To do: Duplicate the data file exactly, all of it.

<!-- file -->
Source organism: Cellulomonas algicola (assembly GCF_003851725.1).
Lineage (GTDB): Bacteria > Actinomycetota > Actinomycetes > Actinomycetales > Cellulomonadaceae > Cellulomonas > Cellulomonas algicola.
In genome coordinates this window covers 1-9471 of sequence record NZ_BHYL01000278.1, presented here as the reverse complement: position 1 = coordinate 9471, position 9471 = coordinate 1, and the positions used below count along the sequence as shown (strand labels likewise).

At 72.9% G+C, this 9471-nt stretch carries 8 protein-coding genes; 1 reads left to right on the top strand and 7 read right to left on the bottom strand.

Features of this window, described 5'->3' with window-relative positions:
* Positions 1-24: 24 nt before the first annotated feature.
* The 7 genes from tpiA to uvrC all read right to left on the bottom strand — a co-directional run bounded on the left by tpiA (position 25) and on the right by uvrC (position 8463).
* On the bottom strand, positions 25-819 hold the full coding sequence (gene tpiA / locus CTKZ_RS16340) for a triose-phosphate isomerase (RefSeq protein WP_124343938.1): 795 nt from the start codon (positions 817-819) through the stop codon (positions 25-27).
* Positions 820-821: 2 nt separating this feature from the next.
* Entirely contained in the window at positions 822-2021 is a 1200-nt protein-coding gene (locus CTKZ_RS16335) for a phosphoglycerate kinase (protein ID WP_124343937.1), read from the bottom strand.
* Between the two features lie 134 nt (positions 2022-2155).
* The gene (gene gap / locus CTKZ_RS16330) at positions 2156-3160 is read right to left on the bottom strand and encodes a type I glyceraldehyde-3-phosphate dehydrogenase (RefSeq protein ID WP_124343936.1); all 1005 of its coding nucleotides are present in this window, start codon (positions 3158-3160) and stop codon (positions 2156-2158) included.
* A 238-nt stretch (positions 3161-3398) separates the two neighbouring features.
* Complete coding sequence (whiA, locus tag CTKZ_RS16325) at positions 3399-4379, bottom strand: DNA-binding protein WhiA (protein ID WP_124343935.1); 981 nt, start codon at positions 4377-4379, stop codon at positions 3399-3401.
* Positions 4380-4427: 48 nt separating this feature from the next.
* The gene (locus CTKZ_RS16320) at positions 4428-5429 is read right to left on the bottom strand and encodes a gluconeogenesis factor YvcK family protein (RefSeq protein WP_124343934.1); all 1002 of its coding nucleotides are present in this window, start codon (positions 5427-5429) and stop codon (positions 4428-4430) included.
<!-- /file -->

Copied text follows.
Source organism: Cellulomonas algicola (assembly GCF_003851725.1).
Lineage (GTDB): Bacteria > Actinomycetota > Actinomycetes > Actinomycetales > Cellulomonadaceae > Cellulomonas > Cellulomonas algicola.
In genome coordinates this window covers 1-9471 of sequence record NZ_BHYL01000278.1, presented here as the reverse complement: position 1 = coordinate 9471, position 9471 = coordinate 1, and the positions used below count along the sequence as shown (strand labels likewise).

At 72.9% G+C, this 9471-nt stretch carries 8 protein-coding genes; 1 reads left to right on the top strand and 7 read right to left on the bottom strand.

Features of this window, described 5'->3' with window-relative positions:
* Positions 1-24: 24 nt before the first annotated feature.
* The 7 genes from tpiA to uvrC all read right to left on the bottom strand — a co-directional run bounded on the left by tpiA (position 25) and on the right by uvrC (position 8463).
* On the bottom strand, positions 25-819 hold the full coding sequence (gene tpiA / locus CTKZ_RS16340) for a triose-phosphate isomerase (RefSeq protein WP_124343938.1): 795 nt from the start codon (positions 817-819) through the stop codon (positions 25-27).
* Positions 820-821: 2 nt separating this feature from the next.
* Entirely contained in the window at positions 822-2021 is a 1200-nt protein-coding gene (locus CTKZ_RS16335) for a phosphoglycerate kinase (protein ID WP_124343937.1), read from the bottom strand.
* Between the two features lie 134 nt (positions 2022-2155).
* The gene (gene gap / locus CTKZ_RS16330) at positions 2156-3160 is read right to left on the bottom strand and encodes a type I glyceraldehyde-3-phosphate dehydrogenase (RefSeq protein ID WP_124343936.1); all 1005 of its coding nucleotides are present in this window, start codon (positions 3158-3160) and stop codon (positions 2156-2158) included.
* A 238-nt stretch (positions 3161-3398) separates the two neighbouring features.
* Complete coding sequence (whiA, locus tag CTKZ_RS16325) at positions 3399-4379, bottom strand: DNA-binding protein WhiA (protein ID WP_124343935.1); 981 nt, start codon at positions 4377-4379, stop codon at positions 3399-3401.
* Positions 4380-4427: 48 nt separating this feature from the next.
* The gene (locus CTKZ_RS16320) at positions 4428-5429 is read right to left on the bottom strand and encodes a gluconeogenesis factor YvcK family protein (RefSeq protein WP_124343934.1); all 1002 of its coding nucleotides are present in this window, start codon (positions 5427-5429) and stop codon (positions 4428-4430) included.